Overall, existing processes most likely will be altered, but Microsoft has an advantage in this realm with familiar products and tooling as well as great automation support with PowerShell.

Microsoft Office 365 Disaster Recovery and Security Management

Microsoft like most other public cloud vendors will certainly tout the robust resiliency to hardware and other typical data center failures. The types and scale of the data centers that Microsoft and the other major players are able to build out are certainly impressive and tout uptimes that private enterprise data centers could only dream of.

Looking at the Microsoft Office 365 Service Health and Continuity page found here  Microsoft mentions several key features of their high availability features found in Office 365:

  • Customers are able to view Service status
  • Service incident notifications
  • Notification of any service interruptions are sent via:
  1. Office 365 Admin App
  2. Office 365 Management Pack for System Center
  3. Office 365 Service Communication APIs
  • Post-incident reviews are sent out to customers for non-planned outages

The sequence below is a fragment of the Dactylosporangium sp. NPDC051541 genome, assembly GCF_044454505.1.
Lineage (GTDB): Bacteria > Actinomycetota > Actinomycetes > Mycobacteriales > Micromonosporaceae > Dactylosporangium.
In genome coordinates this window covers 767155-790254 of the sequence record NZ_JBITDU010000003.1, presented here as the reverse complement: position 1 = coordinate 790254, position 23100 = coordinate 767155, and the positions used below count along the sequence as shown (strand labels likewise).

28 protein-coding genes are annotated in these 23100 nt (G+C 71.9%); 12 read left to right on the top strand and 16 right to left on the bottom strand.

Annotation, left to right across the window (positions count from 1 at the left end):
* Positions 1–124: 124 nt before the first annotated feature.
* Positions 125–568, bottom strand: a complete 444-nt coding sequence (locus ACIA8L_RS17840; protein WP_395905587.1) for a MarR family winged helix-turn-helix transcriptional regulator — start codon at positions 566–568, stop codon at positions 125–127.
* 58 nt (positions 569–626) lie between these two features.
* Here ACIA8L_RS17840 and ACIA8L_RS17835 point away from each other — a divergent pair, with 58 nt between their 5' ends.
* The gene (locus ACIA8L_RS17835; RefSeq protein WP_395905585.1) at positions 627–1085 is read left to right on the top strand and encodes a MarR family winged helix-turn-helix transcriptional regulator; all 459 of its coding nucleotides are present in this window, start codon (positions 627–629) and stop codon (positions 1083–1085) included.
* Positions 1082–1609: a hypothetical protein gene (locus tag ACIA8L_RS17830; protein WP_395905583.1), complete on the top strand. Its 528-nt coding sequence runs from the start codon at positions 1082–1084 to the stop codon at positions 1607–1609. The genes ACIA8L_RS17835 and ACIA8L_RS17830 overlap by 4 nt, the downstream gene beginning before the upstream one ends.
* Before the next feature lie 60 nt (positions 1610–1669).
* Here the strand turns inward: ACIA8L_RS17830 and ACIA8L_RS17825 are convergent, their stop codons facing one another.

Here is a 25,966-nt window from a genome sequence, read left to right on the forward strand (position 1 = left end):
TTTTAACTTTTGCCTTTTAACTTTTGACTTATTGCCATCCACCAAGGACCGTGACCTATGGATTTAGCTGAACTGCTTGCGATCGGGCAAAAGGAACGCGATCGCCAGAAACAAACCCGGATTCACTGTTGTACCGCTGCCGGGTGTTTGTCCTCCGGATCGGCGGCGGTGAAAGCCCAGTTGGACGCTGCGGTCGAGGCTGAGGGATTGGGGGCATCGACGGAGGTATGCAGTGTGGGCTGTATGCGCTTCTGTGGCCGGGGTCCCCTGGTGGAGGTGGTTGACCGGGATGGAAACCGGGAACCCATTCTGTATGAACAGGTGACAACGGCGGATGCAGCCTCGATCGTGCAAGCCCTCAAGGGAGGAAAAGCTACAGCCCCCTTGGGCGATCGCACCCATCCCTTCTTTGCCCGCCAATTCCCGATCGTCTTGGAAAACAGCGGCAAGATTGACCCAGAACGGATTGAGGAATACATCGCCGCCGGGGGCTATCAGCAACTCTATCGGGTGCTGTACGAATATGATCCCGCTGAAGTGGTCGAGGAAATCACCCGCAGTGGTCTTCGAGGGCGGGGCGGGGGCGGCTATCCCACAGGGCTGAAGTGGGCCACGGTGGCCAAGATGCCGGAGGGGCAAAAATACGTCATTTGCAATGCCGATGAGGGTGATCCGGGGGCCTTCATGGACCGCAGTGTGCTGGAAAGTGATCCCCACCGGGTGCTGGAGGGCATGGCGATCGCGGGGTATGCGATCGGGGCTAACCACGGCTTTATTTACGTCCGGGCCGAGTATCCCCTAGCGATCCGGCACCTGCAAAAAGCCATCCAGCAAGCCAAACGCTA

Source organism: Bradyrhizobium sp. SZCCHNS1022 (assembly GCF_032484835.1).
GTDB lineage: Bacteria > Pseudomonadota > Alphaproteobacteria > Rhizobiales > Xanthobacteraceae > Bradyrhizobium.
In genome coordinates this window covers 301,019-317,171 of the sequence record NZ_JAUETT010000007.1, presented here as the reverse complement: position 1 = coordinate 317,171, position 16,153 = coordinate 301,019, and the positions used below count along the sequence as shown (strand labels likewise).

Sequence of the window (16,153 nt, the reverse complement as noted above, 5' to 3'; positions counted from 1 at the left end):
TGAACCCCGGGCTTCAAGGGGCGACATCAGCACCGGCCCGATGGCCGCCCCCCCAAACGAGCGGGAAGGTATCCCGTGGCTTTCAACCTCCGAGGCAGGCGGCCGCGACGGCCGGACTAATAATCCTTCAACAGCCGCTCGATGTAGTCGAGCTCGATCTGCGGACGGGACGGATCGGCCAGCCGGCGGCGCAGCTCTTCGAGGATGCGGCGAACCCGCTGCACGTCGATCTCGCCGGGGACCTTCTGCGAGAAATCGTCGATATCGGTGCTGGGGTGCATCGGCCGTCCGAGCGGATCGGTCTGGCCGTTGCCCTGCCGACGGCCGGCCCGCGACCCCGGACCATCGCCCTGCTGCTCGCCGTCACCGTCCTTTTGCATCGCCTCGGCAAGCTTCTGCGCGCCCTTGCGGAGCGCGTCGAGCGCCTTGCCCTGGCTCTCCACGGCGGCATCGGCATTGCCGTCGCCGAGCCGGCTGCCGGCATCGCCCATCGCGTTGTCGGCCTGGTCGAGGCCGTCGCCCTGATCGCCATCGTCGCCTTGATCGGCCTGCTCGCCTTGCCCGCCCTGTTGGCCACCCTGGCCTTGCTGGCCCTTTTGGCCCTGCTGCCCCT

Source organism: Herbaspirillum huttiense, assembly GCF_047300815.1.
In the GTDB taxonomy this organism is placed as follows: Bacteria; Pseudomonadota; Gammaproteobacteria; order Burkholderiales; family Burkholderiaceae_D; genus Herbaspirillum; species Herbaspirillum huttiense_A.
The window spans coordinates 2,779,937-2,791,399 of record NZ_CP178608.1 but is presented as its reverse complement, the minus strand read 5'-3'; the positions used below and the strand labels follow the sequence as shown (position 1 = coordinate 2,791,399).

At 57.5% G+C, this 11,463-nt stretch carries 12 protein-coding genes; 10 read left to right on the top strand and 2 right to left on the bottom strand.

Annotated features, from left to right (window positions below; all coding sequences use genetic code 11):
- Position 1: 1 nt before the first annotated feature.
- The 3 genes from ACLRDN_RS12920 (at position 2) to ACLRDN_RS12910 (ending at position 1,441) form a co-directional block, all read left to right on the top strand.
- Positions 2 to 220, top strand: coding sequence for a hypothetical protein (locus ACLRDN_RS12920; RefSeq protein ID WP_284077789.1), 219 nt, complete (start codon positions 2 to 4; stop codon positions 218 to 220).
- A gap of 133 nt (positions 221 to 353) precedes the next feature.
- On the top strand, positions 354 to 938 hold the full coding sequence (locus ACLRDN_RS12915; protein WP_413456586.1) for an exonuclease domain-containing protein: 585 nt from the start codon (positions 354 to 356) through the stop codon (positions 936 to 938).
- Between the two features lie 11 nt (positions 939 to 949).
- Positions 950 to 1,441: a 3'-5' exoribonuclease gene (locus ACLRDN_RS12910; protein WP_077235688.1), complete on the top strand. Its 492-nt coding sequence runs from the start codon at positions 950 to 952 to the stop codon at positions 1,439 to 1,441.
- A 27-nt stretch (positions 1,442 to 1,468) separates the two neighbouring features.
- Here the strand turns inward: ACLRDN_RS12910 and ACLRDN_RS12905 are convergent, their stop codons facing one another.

• Data availability is ensured in line with the Office 365 SLA

However, as pointed out in the “Backing up email in Exchange Online” article, Microsoft mentions, “…point in time restoration of mailbox items is out of the scope of the Exchange service…” Where does this leave organizations with disaster recovery? Most if not all the disaster recovery scenarios that organizations encounter with public cloud environments such as Microsoft Office 365 is going to be user-related.

Customers are much more accustomed to on-premise with being able to perform point-in-time restores. This generally aligns much more effectively with enterprise environments and their disaster recovery needs. Disaster recovery is simply an area where public cloud environments fall short.

What about security? Microsoft rolled out the Advanced Security Management platform in 2016 for Office 365 environments. The Advanced Security Management solution features:

  • Threat Detection – identifies high-risk and abnormal usage and security incidents
  • Enhanced control – provides granular control and security policies
  • Discovery and insights – Enhanced visibility into Office 365 usage and shadow IT without agents installed on end user devices

Microsoft offers the Advanced Security Management platform to Office 365 E5 subscriptions for free, however, with all other plans this is a $3 add-on per user per month.